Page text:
Ketosis vs Ketoacidosis. What is the difference? What are ketones anyway and why is everyone talking about them? Isn’t it dangerous to be in ketosis? There is a lot of confusion out there, even among medical practitioners who should know better, and this article will clear up the confusion once and for all about whether a ketosis diet causes a dangerous condition called ketoacidosis.
Ketones, also called ketone bodies, are molecules produced by the liver that can be used as energy for the body in place of glucose (also known as blood sugar). 1 In other words, when no carbohydrates (all carbohydrates turn into glucose in the body) are eaten, and the body’s storage of glucose in the liver, a substance called glycogen, has been used up, the body institutes ketones as a back up system.
This back-up system, known as ketosis, produces a secondary source of energy in the form of those ketones we mentioned earlier, in order to ensure there is always an abundant energy source to feed the muscles and, in particular, the brain.
In fact, the brain loves ketones and chooses it over glucose whenever it’s available. 2 This interesting fact has enabled ketones to be utilized in a wide variety of treatments for neurologic conditions from seizures to Alzheimer’s disease. 3
Now that we know what ketones are, we can discuss how one gets them. You can get ketones one of 3 ways:
A Ketosis diet is also called nutritional ketosis, and this occurs when the absence of carbohydrates causes a switch in the body to create ketones for fuel once glycogen in the muscles is depleted. It has nothing to do with ‘starvation’, although those who are in starvation also produce ketones.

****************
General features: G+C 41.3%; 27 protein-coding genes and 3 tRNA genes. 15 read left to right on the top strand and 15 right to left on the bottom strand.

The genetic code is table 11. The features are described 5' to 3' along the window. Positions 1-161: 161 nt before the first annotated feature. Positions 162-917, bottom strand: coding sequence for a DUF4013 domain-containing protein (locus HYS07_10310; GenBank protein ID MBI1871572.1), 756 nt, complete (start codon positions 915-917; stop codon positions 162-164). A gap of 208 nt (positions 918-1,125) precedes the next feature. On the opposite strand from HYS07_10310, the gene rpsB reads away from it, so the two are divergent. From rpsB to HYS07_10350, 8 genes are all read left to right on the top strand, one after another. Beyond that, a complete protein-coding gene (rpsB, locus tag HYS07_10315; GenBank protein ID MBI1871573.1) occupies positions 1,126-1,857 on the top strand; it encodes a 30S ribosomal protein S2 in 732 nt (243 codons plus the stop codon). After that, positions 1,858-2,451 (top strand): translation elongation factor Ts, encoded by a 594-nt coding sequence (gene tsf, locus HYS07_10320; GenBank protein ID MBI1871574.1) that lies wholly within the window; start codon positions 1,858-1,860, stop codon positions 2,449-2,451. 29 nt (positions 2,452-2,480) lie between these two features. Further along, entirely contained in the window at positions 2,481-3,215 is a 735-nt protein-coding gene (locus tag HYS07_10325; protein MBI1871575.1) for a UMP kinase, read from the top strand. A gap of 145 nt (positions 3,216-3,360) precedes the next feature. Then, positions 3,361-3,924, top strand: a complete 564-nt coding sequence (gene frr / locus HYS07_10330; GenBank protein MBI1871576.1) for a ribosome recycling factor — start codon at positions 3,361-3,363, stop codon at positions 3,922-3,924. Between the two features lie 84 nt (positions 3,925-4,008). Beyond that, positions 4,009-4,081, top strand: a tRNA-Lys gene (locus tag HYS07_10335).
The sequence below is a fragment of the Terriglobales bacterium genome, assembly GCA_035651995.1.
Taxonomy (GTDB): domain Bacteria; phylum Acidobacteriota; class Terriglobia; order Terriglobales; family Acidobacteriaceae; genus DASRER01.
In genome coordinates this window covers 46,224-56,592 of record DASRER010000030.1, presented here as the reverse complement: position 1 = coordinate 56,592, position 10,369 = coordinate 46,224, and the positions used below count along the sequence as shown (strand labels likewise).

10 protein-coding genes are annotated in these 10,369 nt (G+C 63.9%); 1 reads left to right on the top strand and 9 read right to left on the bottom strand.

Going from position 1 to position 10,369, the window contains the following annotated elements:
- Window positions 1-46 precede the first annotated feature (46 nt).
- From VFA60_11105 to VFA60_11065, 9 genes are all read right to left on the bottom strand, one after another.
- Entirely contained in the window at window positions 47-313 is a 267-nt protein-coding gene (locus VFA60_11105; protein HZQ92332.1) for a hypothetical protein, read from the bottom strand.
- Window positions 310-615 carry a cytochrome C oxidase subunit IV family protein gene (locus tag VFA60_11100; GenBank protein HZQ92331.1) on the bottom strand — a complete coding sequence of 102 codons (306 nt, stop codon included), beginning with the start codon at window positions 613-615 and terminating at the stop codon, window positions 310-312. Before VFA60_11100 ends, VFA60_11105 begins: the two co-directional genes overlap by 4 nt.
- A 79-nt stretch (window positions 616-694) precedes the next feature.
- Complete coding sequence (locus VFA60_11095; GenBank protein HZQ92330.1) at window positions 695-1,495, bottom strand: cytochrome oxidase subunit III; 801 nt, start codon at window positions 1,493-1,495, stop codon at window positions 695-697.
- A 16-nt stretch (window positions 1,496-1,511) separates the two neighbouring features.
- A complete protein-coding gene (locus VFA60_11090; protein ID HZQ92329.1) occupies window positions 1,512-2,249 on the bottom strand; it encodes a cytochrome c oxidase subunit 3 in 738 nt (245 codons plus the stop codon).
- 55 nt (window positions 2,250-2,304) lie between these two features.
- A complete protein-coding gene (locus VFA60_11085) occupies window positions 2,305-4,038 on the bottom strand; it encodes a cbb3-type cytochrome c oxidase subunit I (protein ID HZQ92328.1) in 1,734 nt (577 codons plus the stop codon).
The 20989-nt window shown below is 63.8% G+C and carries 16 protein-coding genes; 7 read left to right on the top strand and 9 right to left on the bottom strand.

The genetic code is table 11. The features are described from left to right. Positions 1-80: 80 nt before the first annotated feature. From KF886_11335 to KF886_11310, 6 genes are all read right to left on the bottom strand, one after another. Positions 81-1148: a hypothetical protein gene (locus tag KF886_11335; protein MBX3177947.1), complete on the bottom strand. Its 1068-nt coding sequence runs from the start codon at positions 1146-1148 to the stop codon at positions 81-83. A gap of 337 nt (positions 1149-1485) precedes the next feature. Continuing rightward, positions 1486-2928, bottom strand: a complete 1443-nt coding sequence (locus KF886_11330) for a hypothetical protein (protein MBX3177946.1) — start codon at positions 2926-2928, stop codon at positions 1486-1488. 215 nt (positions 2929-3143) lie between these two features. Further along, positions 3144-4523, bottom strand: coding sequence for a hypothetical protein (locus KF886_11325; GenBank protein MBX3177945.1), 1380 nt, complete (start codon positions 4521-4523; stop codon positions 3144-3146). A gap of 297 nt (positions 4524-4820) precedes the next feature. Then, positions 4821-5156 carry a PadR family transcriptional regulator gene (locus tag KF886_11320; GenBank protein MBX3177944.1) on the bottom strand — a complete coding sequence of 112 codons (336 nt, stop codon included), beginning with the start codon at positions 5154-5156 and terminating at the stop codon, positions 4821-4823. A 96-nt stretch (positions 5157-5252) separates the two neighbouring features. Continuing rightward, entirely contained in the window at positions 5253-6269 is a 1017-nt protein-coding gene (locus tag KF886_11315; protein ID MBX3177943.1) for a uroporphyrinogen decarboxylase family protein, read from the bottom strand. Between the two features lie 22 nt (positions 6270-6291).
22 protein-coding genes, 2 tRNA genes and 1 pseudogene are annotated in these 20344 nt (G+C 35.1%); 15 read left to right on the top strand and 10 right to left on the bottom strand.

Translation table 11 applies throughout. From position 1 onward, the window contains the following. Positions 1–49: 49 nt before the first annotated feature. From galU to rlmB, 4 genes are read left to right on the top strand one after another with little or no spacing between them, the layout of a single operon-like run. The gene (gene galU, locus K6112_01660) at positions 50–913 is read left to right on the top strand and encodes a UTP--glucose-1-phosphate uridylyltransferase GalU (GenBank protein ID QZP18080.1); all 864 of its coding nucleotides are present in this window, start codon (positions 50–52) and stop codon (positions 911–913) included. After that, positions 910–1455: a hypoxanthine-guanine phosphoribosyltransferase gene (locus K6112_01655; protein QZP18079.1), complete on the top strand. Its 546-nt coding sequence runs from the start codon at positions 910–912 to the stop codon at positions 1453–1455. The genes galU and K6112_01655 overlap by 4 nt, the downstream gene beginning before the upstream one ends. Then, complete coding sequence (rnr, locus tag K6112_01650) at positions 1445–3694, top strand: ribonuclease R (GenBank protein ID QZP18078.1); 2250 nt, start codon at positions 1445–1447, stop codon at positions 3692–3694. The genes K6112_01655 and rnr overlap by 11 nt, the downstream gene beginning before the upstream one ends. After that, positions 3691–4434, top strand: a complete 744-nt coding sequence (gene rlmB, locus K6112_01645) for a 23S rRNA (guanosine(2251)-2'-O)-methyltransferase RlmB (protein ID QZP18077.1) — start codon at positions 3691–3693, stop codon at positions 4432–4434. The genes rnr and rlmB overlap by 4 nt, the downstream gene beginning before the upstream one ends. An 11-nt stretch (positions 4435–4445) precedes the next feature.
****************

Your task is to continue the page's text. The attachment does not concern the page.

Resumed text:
Anyone can get into nutritional ketosis fairly easily by restricting carbohydrates for a few days, either through a low carbohdrate diet or fasting, and then exercising moderately. For many, that’s enough to cause nutritional ketosis, although your mileage may vary and many are more resistant to getting into ketosis. It’s a natural metabolic state that we can switch into and out of rather quickly, especially once the body has become used to being in ketosis.
Ketosis is a normal human biologic condition that healthy humans can easily switch in and out of while maintaining excellent health. On the contrary, an extreme condition called ketoacidosis, also called diabetic ketoacidosis, or DKA, is an abnormal metabolic condition signaling a serious, and potentially even deadly, health condition that almost certainly requires intensive emergency treatment. So, is ketosis dangerous? No, only ketoacidosis is dangerous.
“It is now known that (in nondiabetic individuals), owing to the blood’s efficient buffering capacity, plasma KB [ketone body] levels can increase to 6–8 mM during a prolonged fast [or a low carb diet] without giving rise to clinically hazardous acidosis”Ketone body therapy: from the ketogenic diet to the oral administration of ketone ester